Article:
Tuesday, August 18, 2015



Mostly Mozart Festival through August 22

by Dwight Casimere

NEW YORK---Lincoln Center's Mostly Mozart 49th Festival concludes with a Closing Night performance Friday and Saturday, August 21 and 22 at 7:30pm at Avery Fisher Hall. Renee' and Robert Belfer Music Director Louis Langree' leads the Mostly Mozart Festival Orchestra in Haydn's Creation with British soprano Sarah Tynan headling an all-star vocal cast, including Metropolitan Opera favorite, Canadian bass-baritone John Relyea, British tenor Andrew Staples and the Concert Chorale of New York, directed by James Bagwell.

 Mostly Mozart 49th Festival at Lincoln Center
 Renee' and Robert Belfer Music Director Louis Langree'

Soprano Sarah Tynan sings Haydn' triumphant oratorio "Creation"

Opening-Night Program of the Mostly Mozart Festival featured Grammy-winning Sony Classic exclusive artist Emanuel Ax  as soloist for Mozart's mercurial Piano Concerto No. 14 in E-flar major.

Emanuel Ax is a master at articulating smooth, arcing musical lines in his solos. This fact was supremely evident in his playing of the Mozart Piano Concerto. From the opening bars, Ax set out the thematic material with clarity. Although the piece moved with restless energy from one thematic idea to the next, Ax never rushed through. Opting instead to play each phrase with distinctive character, allowing the ideas to unfold against the restless backdrop of Langree's precise handling of the orchestral ensemble.

The second movement, the slow Andantino was particularly revealing of Ax's luminescent playing style. Each note rang with its own expressive clarity as the beautiful central theme unfolded with orchestra blending in with a luscious voice in response. The effect became  even more pronounced in its understatement, which left a sense of longing at its conclusion.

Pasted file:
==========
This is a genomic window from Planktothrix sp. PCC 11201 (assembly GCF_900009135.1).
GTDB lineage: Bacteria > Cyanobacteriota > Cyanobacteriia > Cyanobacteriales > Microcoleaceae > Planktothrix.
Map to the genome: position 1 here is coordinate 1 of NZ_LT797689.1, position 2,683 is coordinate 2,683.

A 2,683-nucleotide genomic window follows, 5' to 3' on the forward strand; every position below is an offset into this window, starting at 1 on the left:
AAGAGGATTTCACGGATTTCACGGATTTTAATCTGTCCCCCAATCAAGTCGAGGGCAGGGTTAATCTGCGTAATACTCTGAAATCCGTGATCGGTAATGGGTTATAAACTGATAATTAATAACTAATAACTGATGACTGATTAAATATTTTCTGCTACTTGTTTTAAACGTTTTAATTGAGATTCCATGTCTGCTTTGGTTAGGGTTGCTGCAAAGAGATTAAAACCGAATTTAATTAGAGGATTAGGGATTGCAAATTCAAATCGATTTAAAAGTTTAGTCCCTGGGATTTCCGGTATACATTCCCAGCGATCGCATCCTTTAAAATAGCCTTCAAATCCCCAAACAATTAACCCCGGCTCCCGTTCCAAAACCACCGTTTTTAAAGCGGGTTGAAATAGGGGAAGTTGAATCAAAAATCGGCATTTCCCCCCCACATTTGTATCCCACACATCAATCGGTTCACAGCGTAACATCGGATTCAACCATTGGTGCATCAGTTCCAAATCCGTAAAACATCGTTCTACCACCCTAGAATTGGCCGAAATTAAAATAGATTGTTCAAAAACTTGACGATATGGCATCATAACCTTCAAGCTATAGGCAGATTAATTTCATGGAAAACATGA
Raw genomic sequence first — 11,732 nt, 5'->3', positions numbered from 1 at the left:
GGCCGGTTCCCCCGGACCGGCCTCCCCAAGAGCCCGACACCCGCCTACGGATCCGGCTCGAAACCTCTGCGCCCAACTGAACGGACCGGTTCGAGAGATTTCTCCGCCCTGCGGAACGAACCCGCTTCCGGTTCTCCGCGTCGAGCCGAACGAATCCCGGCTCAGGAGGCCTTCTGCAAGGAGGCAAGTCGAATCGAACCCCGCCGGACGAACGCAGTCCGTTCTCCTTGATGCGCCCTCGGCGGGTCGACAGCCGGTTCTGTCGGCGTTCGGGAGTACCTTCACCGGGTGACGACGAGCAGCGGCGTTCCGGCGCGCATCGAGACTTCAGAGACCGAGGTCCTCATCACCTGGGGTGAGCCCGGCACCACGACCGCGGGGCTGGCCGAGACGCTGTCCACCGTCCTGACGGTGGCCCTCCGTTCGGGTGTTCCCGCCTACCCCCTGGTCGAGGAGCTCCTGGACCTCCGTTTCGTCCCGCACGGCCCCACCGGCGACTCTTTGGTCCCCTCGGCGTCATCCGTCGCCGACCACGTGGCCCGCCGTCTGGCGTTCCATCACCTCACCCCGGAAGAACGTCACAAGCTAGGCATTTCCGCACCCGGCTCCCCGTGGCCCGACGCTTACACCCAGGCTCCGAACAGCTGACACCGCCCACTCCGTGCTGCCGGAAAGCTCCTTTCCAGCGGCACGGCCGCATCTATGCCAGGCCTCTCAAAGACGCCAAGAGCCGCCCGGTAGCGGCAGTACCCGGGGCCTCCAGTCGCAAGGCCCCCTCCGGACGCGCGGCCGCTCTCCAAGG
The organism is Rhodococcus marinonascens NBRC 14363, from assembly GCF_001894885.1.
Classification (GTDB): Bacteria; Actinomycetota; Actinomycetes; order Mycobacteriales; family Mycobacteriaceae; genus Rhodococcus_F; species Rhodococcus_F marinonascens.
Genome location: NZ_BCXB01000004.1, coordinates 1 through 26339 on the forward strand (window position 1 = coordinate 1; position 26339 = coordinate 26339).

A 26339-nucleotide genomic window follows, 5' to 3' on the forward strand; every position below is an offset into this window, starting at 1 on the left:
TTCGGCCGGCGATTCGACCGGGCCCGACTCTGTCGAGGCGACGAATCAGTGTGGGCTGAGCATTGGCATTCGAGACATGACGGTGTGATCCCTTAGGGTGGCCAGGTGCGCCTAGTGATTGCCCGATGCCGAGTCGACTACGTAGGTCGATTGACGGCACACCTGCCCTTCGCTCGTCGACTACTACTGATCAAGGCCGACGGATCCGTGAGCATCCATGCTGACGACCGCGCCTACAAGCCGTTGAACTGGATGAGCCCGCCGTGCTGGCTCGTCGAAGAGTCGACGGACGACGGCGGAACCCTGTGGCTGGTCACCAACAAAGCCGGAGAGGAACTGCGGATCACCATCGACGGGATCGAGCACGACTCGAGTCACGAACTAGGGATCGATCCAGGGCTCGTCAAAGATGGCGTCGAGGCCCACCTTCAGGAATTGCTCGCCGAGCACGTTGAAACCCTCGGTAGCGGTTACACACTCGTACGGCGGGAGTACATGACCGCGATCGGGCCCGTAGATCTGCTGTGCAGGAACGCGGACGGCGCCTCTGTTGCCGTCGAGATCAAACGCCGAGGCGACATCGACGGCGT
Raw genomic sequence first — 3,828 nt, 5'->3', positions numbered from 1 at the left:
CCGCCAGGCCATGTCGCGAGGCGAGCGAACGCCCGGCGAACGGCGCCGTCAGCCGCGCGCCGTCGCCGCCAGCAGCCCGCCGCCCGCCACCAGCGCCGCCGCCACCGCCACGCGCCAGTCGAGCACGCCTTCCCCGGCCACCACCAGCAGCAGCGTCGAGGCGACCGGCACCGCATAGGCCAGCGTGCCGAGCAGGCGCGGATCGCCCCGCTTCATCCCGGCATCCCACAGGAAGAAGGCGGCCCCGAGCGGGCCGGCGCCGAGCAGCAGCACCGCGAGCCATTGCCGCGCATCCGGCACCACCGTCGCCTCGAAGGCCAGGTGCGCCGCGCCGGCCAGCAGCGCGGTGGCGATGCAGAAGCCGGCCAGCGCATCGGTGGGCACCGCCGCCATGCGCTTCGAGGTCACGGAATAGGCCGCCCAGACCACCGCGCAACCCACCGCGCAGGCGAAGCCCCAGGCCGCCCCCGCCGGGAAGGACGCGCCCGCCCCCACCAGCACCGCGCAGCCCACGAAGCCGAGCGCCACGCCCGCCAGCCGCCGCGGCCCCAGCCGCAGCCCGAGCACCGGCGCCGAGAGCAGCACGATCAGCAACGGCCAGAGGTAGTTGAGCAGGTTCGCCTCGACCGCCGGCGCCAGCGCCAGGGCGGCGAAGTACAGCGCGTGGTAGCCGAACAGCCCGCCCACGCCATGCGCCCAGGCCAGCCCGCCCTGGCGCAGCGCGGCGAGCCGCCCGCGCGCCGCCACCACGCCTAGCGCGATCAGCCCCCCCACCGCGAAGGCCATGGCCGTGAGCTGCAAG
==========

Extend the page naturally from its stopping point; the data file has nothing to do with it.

Emanuel Ax was soloist in Mozart's florid Piano Concerto No. 14 in E-flat major

The combined forces of the New York debut of German conductor Cornelius Meister and the fieryArgentine cellist Sol Gabetta as soloist in Haydn's Cello Concerto in C major, made this a particularly memorable night for followers of the Mostly Mozart festival.

The hefty program of Mozart's delightfully breezy Overture to the opera Le Nozze di Figaro (the Marriage of Figaro), Haydn's Cello Concerto and the finale of Beethoven's forceful Symphony No. 4 in B-flat major, made for a music connoisseur's delight.

Gabetta quickly proved why her highly acclaimed debut with the Berlin Philharmonic at last year's Baden-Baden Easter Festival was one of the landmark events of the international music year. Gabetta soared in the sophisticated melodies of the opening Moderato with its various themes reflected between orchestra and soloist.

Gabetta was especially expressive in the moving Adagio with its melancholy theme. Her fierce attack in the Finale: Allegro molto, playing Haydn's cadenza's ended the piece with a dramatic flourish.

Conductor Meister proved that he was no novice when it comes to navigating contrasting shifts between delicate pianissimo and bombastic forte in the Beethoven. He especially brought out the orchestra's 'inner voices' in the woodwinds and rallied a stirring advance from the brass. It was a thrilling performance.
 Sol Gabetta in the throes of passion with the Haydn Cello Concerto